THE MODERN MINT BLOG
Desert Island Plants… by Modern Mint
When the amazing Beth Chatto was asked about the plants she could not live without, she said, “Amelanchier lamarckii… Good form in winter, lovely foliage in spring or autumn, prettier than many cherries (daintier) – and interesting longer.”
When they asked the brilliant Christopher Lloyd the same question, one of his choices was a dahlia, “ ‘Hillcrest Royal’ is a spiky medium cactus of brilliant purple, not quite magenta colouring.”
In 2009 Gardeners’ World asked the nation for their favourite flower. The result? We chose the rose.
Now, for the 2016 Chelsea Fringe, we want to ask you again – is the rose still a favourite bloom? Which plants could you not live without? Which flowers must you have if stranded on a desert island?
How do we take part?
Send a photo (or illustration) of a plant you love and then complete the following sentence in your own words…
My Desert Island Plant would be…
What you write can be any length you want – one word, a paragraph or even a whole story – we just want to know why this plant is worth a spot in your heart.
You can send us up to 5 of your Desert Island Plants.
Don’t forget to include your name, the plant variety if applicable and a website address if you have one!
What Happens Next?
The best reasons for choosing your desert island plants will be published on the Modern Mint website at the end of the Chelsea Fringe Festival, where you can decide if you agree with the most popular desert island plants… or not!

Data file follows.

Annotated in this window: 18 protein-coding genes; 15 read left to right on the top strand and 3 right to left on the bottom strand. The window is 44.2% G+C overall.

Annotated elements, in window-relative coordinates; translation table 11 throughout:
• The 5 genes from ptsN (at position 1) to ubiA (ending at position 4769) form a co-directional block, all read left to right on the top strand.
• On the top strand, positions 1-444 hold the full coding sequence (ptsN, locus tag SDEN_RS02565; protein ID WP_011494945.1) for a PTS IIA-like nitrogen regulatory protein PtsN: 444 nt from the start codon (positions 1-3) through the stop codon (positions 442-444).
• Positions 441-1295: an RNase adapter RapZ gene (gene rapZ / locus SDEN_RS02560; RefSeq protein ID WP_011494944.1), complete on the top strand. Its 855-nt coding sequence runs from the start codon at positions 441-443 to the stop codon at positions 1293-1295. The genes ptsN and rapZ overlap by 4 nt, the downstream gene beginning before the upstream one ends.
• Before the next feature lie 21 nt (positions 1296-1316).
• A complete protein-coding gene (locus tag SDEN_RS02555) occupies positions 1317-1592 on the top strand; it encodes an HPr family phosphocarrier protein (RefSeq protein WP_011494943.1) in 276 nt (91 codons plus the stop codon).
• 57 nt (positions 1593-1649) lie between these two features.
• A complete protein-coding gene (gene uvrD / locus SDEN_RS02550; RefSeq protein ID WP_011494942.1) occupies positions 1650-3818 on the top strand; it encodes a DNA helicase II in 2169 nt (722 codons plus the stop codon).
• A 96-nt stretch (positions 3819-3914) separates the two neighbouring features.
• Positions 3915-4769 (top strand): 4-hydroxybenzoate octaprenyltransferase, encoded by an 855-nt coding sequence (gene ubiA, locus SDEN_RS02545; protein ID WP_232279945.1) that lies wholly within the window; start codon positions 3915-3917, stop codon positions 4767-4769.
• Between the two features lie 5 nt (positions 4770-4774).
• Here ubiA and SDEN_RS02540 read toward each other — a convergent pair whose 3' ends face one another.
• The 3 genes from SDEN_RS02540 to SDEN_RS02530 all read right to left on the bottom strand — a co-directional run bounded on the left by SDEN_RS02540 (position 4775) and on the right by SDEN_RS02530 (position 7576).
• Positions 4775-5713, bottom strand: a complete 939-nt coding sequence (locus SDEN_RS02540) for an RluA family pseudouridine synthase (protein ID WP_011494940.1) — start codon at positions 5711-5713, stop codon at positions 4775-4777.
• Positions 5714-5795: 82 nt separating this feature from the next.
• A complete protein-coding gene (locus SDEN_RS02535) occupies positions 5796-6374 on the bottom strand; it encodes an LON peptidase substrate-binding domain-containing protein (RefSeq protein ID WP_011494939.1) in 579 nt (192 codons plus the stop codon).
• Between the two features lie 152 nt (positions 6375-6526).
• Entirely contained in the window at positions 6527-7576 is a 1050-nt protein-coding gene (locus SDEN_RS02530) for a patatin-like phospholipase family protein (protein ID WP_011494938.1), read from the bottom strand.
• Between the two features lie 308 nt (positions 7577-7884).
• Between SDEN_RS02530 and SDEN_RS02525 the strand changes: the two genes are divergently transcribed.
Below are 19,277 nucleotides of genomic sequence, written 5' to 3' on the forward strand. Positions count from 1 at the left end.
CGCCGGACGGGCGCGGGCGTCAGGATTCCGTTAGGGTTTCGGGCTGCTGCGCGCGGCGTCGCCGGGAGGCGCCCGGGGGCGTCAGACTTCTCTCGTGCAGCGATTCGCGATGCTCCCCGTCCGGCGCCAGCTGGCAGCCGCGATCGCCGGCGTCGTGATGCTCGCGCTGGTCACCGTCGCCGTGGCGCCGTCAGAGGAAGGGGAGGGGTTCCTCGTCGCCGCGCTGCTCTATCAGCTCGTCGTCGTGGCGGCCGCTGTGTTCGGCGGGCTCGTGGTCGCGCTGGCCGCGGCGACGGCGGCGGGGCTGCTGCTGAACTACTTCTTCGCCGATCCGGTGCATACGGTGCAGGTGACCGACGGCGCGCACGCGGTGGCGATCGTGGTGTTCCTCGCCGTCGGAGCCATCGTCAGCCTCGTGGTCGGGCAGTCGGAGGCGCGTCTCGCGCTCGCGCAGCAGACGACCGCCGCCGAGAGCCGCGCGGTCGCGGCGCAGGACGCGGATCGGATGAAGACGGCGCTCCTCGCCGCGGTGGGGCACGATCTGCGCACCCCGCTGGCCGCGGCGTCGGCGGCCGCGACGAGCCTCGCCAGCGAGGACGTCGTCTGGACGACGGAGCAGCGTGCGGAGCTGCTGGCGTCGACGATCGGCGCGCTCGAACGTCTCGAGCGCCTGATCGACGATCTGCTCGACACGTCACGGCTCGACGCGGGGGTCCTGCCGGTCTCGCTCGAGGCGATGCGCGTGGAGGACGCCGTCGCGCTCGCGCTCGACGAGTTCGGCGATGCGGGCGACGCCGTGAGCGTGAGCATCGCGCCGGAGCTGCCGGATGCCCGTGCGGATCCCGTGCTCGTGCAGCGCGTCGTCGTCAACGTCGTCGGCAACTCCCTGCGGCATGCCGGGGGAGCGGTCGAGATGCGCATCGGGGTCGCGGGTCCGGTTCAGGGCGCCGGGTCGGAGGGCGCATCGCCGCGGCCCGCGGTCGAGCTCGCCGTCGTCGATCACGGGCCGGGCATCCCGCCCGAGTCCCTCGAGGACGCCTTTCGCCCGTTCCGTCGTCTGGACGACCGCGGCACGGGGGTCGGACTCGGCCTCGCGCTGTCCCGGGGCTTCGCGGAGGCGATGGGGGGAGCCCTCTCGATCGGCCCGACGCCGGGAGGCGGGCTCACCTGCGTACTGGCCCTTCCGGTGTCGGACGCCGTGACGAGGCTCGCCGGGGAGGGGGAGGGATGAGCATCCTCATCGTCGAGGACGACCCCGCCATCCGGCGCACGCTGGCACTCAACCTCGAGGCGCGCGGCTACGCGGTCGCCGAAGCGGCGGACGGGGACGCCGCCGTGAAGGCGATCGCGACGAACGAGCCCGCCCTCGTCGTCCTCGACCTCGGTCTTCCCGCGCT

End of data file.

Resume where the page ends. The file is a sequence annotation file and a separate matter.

(The easiest way to stay updated about this project is to sign up here.)
When do we send our photos and text?
Begin sending, tweeting and posting Modern Mint from tomorrow, April 1st 2016…
Who Would We Like To Hear From?
Everyone and anyone!
Have Modern Mint Done The Chelsea Fringe before?
Yes, we have!
We hope you will join us at the Chelsea Fringe Festival 2016 for Desert Island Plants… by Modern Mint.
Don’t forget, the easiest way you can get updates on Desert Island Plants is by signing up. Go sign up now!
Phillyrea is one of my favourite plants for topiary. I have been using it for quite a few years as a specimen shrub, mostly due to the fact it clips well and has a tough habit – all good characteristics for a topiary plant. It also has a reputation for being an excellent nectar source for bees… Read more about Phillyrea here. Mentioning this to Malcolm Thicke, a market garden historian and writer, he sent me a some photos of topiary and phillyrea mentioned by John Worlidge in Systema Horticulturae from 1682…. incredible! He also mentioned to me that in …
Kites and Strings is a podcast about creativity, hosted by US-based Stephen Ploum and Catherine Chinnock. Back in March they asked me to come onto their podcast and talk about topiary, my past writing plays, the stand-up I did and how creativity can fit into your life. The Kites and Strings podcast was great fun and Stephen and Catherine are fantastic hosts. Listening back today I am surprised by some of the ideas I talked about (somehow I even started to describe a future where I run a ‘School of Creativity’ by the sea…. where did that come from?!) but it …
Robinia is often forgotten – by me, actually! – when thinking of plants for topiary. But when I work on it I do love it, brittle and soft as the wood is if you climb into it. But that danger of snapping a branch with a heavy step and falling out of the tree aside, I love it for the dappled light it allows into the garden space. Robinia Near The Sea Below is a Robinia I have gently clipped over the last few years, down near Leigh-on-Sea in Essex. The tree was large when I arrived, although it is …